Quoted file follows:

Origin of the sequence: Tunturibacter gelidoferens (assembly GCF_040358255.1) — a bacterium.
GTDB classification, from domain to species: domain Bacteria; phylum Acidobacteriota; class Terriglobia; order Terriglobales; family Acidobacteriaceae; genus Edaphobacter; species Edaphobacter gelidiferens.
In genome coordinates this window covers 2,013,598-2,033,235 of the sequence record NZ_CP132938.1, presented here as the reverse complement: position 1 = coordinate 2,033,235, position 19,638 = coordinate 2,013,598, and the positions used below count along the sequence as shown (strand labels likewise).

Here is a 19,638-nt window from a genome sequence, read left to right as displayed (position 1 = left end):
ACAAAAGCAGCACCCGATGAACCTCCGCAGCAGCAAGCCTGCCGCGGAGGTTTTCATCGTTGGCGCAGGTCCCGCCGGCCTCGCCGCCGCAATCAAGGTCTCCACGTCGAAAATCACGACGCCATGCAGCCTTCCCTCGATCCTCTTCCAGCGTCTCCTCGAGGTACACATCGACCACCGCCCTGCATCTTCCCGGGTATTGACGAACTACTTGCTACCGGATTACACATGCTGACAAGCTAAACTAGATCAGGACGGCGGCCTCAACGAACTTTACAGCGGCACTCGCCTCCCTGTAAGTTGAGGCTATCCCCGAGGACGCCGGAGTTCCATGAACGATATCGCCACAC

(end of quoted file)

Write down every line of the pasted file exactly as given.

Origin of the sequence: Tunturibacter gelidoferens (assembly GCF_040358255.1) — a bacterium.
GTDB classification, from domain to species: domain Bacteria; phylum Acidobacteriota; class Terriglobia; order Terriglobales; family Acidobacteriaceae; genus Edaphobacter; species Edaphobacter gelidiferens.
In genome coordinates this window covers 2,013,598-2,033,235 of the sequence record NZ_CP132938.1, presented here as the reverse complement: position 1 = coordinate 2,033,235, position 19,638 = coordinate 2,013,598, and the positions used below count along the sequence as shown (strand labels likewise).

Here is a 19,638-nt window from a genome sequence, read left to right as displayed (position 1 = left end):
ACAAAAGCAGCACCCGATGAACCTCCGCAGCAGCAAGCCTGCCGCGGAGGTTTTCATCGTTGGCGCAGGTCCCGCCGGCCTCGCCGCCGCAATCAAGGTCTCCACGTCGAAAATCACGACGCCATGCAGCCTTCCCTCGATCCTCTTCCAGCGTCTCCTCGAGGTACACATCGACCACCGCCCTGCATCTTCCCGGGTATTGACGAACTACTTGCTACCGGATTACACATGCTGACAAGCTAAACTAGATCAGGACGGCGGCCTCAACGAACTTTACAGCGGCACTCGCCTCCCTGTAAGTTGAGGCTATCCCCGAGGACGCCGGAGTTCCATGAACGATATCGCCACAC